Attorney General Rafael Macedo Resigns; Charges against Mexico City Mayor Andres Manuel Lopez Obrador Likely to Be Dropped

SourceMex Economic News & Analysis on Mexico, May 4, 2005 | Go to article overview
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Attorney General Rafael Macedo Resigns; Charges against Mexico City Mayor Andres Manuel Lopez Obrador Likely to Be Dropped


Attorney General Rafael Macedo de la Concha resigned in late April, clearing the way for a reconciliation between President Vicente Fox and Mexico City Mayor Andres Manuel Lopez Obrador.

Macedo's resignation is also expected to result in the dropping of contempt-of-court charges against Lopez Obrador, allowing the mayor to continue with his presidential run.

Tensions between Fox and Lopez Obrador had been running high since the middle of 2004, when the Procuraduria General de Republica (PGR), led by Macedo, filed contempt-of-court charges against the Mexico City mayor. The PGR accused Lopez Obrador of violating the Constitution for ignoring a court order to halt construction on a road to a hospital on government-expropriated land (see SourceMex, 2004-05-06).

The case remained in limbo for several months while Congress considered whether to proceed with the PGR's request to remove the mayor's immunity, which would have allowed authorities to proceed with prosecution on the charges.

In April of this year, the Chamber of Deputies finally voted to strip Lopez Obrador of immunity, allowing for prosecution (see SourceMex, 2005-04-13). The measure was approved with overwhelming support from Fox's center-right Partido Accion Nacional (PAN) and the former governing Partido Revolucionario Institucional (PRI).

The Fox government, the PAN, and the PRI defended the congressional action as evidence that no one, not even an elected official, was exempt from the rule of law. If convicted, Lopez Obrador would have faced imprisonment, barring him from participating in the presidential election in 2006. Almost all public-opinion polls show Lopez Obrador with a double-digit lead over his likely rivals.

Strong support for mayor forces Fox to offer olive branch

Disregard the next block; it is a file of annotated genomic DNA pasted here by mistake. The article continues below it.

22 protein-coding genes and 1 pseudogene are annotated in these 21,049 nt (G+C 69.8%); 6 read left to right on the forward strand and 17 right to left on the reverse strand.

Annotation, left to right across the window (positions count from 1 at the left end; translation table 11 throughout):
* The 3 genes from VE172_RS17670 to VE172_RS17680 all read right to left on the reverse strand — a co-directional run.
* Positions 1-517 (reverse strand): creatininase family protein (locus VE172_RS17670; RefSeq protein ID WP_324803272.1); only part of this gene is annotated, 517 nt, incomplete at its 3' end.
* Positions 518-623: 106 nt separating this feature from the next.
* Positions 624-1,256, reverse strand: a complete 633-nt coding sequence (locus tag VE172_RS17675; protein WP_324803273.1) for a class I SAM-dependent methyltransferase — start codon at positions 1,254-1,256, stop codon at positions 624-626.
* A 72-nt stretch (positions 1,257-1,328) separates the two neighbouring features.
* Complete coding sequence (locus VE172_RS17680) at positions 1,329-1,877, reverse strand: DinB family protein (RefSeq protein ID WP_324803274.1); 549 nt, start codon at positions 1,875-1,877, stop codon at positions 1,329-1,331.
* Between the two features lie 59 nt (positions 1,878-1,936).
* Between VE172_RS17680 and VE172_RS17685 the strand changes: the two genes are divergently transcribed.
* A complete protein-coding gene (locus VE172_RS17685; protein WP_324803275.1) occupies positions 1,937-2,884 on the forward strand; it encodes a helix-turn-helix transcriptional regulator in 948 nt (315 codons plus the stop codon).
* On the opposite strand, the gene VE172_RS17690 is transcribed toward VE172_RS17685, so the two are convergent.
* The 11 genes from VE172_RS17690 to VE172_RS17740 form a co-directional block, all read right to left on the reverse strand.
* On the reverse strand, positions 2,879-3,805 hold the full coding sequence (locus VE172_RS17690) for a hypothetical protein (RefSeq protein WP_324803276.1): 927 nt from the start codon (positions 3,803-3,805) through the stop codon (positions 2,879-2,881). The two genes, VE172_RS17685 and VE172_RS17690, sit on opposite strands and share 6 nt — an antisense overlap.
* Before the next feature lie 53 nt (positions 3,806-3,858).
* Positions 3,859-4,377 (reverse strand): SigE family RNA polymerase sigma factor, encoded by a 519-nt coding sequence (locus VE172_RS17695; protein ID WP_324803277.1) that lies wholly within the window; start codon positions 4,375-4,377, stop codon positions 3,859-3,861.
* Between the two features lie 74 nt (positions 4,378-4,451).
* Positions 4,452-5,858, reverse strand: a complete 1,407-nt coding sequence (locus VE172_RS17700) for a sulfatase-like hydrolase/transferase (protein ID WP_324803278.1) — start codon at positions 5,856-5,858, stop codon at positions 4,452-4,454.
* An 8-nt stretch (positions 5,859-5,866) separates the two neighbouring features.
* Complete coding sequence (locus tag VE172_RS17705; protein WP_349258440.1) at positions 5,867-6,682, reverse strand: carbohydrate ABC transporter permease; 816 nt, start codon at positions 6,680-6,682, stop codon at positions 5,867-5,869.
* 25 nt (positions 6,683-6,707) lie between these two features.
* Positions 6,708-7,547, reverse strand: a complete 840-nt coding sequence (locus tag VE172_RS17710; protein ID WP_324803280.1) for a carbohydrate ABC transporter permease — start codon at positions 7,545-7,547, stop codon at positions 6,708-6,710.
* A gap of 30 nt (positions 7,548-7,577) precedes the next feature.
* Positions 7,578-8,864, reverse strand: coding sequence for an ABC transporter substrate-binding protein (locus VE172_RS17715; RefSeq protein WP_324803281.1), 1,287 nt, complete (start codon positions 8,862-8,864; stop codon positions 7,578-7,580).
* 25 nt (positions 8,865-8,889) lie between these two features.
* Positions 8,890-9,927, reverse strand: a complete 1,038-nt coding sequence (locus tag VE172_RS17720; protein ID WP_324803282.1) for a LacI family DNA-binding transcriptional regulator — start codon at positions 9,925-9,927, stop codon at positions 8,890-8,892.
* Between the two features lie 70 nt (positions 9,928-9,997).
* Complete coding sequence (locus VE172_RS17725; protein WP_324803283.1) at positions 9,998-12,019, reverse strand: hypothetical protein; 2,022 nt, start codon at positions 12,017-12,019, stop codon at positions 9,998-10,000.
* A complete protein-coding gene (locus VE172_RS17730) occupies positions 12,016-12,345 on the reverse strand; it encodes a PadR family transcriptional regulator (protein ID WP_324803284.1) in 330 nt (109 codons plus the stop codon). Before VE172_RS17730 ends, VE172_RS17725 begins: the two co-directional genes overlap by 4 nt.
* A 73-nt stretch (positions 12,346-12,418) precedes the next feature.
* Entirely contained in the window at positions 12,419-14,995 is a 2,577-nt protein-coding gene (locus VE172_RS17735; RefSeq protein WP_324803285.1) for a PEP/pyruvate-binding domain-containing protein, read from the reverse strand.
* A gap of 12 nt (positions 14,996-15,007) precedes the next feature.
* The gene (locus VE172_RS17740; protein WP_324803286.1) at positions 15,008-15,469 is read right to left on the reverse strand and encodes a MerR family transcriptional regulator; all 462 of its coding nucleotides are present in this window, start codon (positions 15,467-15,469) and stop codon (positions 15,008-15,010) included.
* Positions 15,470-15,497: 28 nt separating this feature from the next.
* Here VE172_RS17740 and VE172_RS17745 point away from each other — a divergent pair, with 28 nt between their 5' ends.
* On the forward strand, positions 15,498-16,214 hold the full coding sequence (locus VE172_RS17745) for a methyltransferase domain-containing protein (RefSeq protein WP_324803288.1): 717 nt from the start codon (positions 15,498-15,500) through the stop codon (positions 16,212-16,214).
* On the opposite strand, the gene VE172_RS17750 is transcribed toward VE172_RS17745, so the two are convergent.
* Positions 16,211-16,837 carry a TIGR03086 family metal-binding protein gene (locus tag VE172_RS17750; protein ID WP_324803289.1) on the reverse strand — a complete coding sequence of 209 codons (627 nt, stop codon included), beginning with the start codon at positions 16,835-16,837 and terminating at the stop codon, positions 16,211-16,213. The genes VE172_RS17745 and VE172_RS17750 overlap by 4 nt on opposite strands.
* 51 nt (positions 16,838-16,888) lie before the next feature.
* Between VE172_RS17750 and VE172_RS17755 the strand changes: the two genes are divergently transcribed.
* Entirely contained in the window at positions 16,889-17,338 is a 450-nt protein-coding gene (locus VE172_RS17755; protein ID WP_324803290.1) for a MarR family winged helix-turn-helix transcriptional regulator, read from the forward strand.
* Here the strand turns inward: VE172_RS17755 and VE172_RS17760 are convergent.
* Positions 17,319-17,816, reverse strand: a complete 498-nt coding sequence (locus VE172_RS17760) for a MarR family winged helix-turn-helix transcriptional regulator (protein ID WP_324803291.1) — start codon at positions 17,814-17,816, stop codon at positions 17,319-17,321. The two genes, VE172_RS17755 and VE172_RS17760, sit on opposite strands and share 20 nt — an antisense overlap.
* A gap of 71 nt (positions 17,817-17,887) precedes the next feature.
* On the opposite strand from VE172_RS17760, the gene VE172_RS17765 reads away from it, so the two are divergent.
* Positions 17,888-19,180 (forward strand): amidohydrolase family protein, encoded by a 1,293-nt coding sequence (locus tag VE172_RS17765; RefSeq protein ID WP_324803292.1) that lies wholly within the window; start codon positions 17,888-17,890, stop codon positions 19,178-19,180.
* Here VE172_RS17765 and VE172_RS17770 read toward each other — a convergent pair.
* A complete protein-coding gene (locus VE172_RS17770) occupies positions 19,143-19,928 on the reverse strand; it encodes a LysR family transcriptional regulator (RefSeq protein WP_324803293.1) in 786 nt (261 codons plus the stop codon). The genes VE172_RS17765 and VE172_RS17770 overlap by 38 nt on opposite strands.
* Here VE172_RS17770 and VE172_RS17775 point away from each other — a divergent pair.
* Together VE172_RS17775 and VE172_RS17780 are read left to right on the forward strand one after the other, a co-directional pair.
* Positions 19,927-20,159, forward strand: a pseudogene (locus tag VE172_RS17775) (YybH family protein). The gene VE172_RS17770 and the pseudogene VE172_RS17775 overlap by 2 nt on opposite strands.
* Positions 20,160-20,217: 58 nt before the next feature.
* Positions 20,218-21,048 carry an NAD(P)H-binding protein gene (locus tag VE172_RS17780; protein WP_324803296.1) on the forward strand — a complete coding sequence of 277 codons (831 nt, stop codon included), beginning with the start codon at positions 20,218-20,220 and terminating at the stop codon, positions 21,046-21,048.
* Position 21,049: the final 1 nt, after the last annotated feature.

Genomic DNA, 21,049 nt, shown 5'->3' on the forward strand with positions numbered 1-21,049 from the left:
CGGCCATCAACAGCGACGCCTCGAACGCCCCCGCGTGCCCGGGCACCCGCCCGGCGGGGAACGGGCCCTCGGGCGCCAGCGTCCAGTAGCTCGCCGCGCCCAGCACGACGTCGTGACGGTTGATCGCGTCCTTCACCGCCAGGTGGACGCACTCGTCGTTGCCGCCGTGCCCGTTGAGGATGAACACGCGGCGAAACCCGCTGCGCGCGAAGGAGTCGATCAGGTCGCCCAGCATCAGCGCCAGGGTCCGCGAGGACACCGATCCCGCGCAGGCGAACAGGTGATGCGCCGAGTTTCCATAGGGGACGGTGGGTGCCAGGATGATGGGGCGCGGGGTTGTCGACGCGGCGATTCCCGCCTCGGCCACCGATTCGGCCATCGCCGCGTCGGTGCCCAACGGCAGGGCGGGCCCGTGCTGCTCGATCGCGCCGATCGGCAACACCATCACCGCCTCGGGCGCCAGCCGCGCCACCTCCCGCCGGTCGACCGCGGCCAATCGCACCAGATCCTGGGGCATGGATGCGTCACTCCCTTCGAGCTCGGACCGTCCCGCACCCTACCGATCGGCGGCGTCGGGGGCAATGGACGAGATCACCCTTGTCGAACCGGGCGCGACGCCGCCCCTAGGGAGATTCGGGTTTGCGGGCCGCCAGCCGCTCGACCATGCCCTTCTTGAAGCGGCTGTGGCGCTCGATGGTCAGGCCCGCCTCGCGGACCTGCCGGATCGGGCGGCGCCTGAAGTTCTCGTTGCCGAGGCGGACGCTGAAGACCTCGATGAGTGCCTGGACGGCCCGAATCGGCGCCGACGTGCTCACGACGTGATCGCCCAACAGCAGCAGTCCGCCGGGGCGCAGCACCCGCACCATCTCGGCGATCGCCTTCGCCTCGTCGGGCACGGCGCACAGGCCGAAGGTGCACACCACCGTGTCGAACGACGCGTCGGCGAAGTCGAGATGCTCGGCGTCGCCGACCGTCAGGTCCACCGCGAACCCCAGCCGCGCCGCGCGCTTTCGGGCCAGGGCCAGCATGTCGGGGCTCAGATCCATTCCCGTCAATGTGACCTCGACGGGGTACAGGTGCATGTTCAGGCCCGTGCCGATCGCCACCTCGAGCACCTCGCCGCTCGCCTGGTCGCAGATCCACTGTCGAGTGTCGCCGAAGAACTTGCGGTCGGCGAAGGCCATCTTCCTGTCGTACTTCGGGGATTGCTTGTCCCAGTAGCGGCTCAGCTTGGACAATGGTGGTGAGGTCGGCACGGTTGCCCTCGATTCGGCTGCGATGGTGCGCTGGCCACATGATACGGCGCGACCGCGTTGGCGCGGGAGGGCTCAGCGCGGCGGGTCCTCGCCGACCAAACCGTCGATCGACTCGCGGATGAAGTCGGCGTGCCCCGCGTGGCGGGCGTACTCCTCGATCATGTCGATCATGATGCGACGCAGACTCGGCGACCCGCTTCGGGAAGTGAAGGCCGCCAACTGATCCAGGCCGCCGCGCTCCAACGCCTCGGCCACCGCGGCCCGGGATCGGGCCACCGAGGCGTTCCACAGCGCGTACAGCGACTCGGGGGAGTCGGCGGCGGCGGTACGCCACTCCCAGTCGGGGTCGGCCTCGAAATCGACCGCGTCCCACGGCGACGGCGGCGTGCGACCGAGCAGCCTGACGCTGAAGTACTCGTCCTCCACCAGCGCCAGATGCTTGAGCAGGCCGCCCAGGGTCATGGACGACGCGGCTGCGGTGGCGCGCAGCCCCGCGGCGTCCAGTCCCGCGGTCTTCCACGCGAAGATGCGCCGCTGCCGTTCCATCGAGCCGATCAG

The congressional vote set the stage for massive protests, with hundreds of thousands of citizens rallying to support the mayor. A wide spectrum of citizens viewed the action as a conspiracy by the Fox government and the PAN and PRI delegations in Congress to suppress democracy by denying Lopez Obrador the right to run for president. As many as 1 million protestors took to the streets of the capital on April 24 to voice their anger at the actions against Lopez Obrador. Large rallies were also held in other parts of the country.

Even before the demonstrations, there were strong signals that the move to prevent Lopez Obrador from participating in the elections was highly unpopular. A poll by the Mexico City daily newspaper El Universal in mid-April indicated that 58% of respondents disapproved of the proceedings against the mayor. Similarly, 61% of respondents believed the move was motivated by politics, compared with 22% who said the procedure was strictly a legal one.

Political observers said the overwhelming outpouring of support for Lopez Obrador apparently sent a message to Fox, who decided to abandon his strategy to bring down the mayor.

"This is a clear defeat for Fox," said analyst Jorge Chabat of the Centro de Investigaciones y Docencia Economica (CIDE). "It's an acknowledgment that this strategy [of eliminating Lopez Obrador politically] was a mistake. It had no possibility of success."

Lopez Obrador credited the hundreds of thousands of participants in the April 24 rally for pressuring Fox to change his stance. "We view with approval the decision taken by the citizen president, Vicente Fox," Lopez Obrador said at a news conference. "[This] decision is the fruit of the effort [and] participation of the people."

One administration official said a number of factors led Fox to switch gears, including the damaging opinion polls, the negative domestic and international reaction of the markets to the situation, and the president's concern about his legacy. "It was unsustainable," the official told The Dallas Morning News. "Everybody was fed up."

In a signal that he was prepared to dialogue with the Lopez Obrador camp, Fox held a nationally televised news conference to announce that he had accepted the resignations of Macedo and two of his top aides, Carlos Javier Vega Memije and Alejandro Ramos.

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